To my 13-year-old daughter

To my dearest daughter…

You’re only 10 months old, this week has been one of the biggest, then again I say this every week and every month. But yesterday for the first I saw you crawling on all fours, four days ago you clapped for the first time and yesterday you did a half wave, almost a bye-bye. And here I am today writing to your 13-year-old self. Of all the colourful, crazy and wild things I have written this is the hardest to write.

As I write, from behind my laptop screen I see you smiling, I wonder how those little teeth a few millimetres out can bring me so much joy. Maybe its your innocence, your pureness, or maybe it’s how tiny you are (not that I’m that big myself). Your every move and expression takes me to another land, to somewhere on a rainbow, or even better, to the other side of a rainbow. The way you quench your nose when you smile (just like my smile in photos) makes you an edible piece of vine leaf dolma.


I often think of your future. It must be a mother-thing.

I also reflect on how Kurdistan has changed, how the times have ‘progressed’ I am confident the thoughts I have today would have not passed the mind of my parents “back in the day” when I was your age…

Back then the wish of my parents was for me to grow far from the sound of bombardment and war. Today, my thoughts of your future, dearest daughter, are well beyond that.

If I told you of my thoughts you will laugh.

I think about you scrolling down Instagram, it will take time for you as a teenage girl to comprehend that inner beauty matters and filtered, edited photos with six layers of foundation and botox lips is not what every girl must look like.

I think about how you will enjoy time with your friends. Will you draw on the ground with chalk and play hopscotch or run around playing hide and seek, my motherly side doesn’t want to imagine you looking down at a screen to text a friend who happens to be sitting to your right. Also, I’m sorry if the future you isn’t sure what hop scotch is. After all, I am the mother who listened to music on cassettes, used VCR video tapes, Floppy Disks and MSN.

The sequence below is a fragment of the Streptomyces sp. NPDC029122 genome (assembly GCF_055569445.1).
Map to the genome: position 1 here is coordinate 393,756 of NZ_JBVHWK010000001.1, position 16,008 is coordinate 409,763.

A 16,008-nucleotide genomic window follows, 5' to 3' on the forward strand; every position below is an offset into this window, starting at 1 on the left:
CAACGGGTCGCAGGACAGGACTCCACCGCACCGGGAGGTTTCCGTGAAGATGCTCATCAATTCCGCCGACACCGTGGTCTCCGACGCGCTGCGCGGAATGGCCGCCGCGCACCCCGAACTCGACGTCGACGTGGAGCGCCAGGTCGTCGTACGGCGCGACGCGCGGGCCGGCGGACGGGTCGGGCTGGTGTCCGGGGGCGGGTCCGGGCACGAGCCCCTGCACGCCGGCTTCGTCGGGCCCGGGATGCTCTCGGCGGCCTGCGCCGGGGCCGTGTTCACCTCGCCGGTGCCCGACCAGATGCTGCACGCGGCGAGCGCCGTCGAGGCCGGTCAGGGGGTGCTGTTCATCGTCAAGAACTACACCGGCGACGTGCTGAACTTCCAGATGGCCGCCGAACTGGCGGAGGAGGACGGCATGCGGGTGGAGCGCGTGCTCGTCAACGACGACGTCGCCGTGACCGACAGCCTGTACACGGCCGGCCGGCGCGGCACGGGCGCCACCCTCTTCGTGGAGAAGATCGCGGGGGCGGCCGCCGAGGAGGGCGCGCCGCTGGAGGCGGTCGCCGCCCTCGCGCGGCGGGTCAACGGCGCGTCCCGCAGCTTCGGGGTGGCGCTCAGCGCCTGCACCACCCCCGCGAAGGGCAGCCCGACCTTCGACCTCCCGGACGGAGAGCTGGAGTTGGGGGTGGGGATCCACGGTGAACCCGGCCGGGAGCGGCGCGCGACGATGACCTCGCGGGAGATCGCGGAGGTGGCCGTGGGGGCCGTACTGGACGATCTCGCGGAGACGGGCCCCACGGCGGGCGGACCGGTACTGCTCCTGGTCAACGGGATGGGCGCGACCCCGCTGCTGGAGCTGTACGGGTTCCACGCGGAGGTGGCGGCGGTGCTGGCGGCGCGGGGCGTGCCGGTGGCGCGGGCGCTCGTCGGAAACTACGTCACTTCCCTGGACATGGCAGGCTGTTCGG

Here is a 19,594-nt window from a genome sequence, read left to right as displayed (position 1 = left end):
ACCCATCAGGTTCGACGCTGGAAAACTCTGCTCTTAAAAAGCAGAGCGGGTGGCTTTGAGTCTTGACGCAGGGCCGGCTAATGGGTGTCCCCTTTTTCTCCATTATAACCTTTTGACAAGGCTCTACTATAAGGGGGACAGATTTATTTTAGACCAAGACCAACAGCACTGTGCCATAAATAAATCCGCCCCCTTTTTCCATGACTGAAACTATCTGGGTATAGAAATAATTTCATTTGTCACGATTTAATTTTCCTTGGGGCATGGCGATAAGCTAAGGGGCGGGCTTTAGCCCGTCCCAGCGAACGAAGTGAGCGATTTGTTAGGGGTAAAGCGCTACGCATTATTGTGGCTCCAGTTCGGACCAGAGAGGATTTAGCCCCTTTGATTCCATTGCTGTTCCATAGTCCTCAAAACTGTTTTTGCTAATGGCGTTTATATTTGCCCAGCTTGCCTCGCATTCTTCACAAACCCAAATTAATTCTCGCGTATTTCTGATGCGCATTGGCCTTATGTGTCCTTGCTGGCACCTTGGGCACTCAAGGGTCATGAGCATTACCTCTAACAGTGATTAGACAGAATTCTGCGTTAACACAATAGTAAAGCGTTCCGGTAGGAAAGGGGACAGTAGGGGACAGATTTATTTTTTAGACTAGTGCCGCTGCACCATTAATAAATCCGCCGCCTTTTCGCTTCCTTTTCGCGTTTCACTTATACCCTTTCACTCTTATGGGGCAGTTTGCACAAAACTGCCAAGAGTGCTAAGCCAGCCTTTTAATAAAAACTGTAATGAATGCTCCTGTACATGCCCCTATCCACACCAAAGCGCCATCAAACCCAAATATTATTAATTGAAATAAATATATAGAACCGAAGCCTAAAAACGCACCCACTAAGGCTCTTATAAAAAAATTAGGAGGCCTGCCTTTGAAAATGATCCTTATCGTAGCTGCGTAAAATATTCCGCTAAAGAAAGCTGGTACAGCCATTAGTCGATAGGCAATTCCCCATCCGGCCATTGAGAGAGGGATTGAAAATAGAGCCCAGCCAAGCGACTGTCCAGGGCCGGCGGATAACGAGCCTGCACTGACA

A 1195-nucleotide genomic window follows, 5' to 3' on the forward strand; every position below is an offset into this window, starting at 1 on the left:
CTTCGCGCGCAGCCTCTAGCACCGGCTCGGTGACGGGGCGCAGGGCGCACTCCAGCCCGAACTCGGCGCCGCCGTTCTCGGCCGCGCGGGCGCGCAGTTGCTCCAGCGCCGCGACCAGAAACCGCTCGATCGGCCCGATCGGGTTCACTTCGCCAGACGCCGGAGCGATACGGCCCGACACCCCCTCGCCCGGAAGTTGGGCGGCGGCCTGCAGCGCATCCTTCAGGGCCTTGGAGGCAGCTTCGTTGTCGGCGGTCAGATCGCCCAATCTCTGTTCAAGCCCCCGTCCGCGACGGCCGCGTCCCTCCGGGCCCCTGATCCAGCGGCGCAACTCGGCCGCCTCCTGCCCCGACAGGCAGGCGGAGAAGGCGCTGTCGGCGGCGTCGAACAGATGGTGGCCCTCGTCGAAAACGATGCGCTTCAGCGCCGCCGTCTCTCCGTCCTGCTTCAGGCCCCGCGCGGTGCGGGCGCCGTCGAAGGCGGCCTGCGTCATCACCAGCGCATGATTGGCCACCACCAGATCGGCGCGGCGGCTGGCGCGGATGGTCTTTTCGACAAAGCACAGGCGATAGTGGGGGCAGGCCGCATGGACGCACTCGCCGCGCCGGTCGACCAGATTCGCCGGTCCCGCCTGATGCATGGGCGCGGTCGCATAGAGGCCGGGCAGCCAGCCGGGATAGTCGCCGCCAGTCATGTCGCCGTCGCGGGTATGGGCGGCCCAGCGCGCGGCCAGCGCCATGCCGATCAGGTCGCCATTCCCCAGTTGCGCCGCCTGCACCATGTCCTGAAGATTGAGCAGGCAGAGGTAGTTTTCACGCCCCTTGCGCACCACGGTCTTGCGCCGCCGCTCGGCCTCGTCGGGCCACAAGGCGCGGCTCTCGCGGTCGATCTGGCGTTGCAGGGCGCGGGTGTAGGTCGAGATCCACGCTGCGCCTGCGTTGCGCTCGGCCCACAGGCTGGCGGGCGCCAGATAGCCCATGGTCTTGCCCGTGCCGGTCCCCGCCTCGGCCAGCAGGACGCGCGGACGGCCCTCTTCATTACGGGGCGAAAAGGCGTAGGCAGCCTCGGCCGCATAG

Will you bake cakes, cookies and create a mess in our kitchen with your friends, or instead have junk food away from home?

Will you talk to me about your life’s big questions or will you type them all into Google. My dearest, I’d be sad to see a world where Google takes the place of a mother’s wisdom, caring advice or her loving words.

How will you spend your evenings? Will you shut the bedroom door in isolation watching Youtube under the cover of “I have homework?” Or will you sit on the kitchen table discussing with us all the thoughts  and dreams that across the mind of a thirteen year old? In my time, homework, food, television and all sorts of activities took place in one little room, in my parent’s time it was to the light of a lantern.

I wonder what our conversations will be like. Can we discuss the recent novel you read or a documentary you want us to watch together? Or perhaps you want to persuade your father and I to take you to some place in the world to discover a new culture? Or will our conversations be about why you’re not allowed to have a handbag that is half the cost of a car.

I wonder what your Google search will read: How to wash paint brushes or how to wash makeup brushes? How to read more books or how to read people’s minds? How to be confident or how to please people? How to be healthier or how to lose weight? How to be rich or how to change people’s lives? Each will tell stories about who you are in this challenging, sometimes confusing, world for a thirteen-year-old-girl.

What podcasts will you listen to? What music will you enjoy and who will be your role model in life? They will all say a lot about you.

I also know the thirteen-year-old-you, is not the same as the thirty-year-old-you. I’m far from who I was at thirteen, but in this changing, fast pace world I tend to think a lot of the type of girl I want you to become. Then again, it’s not about me is it? It is about who you want to become.

I am supposed to be a young mother. A modern mum. I am supposed to be the understanding mother, and the friend… I’m not sure if with time you will keep me in that box or categorise our talks with “back then” and “now”

Always know, my lovely that back then, now, and forever I love you.

Love from

My Nest in Kurdistan (hopefully, your Nest too)


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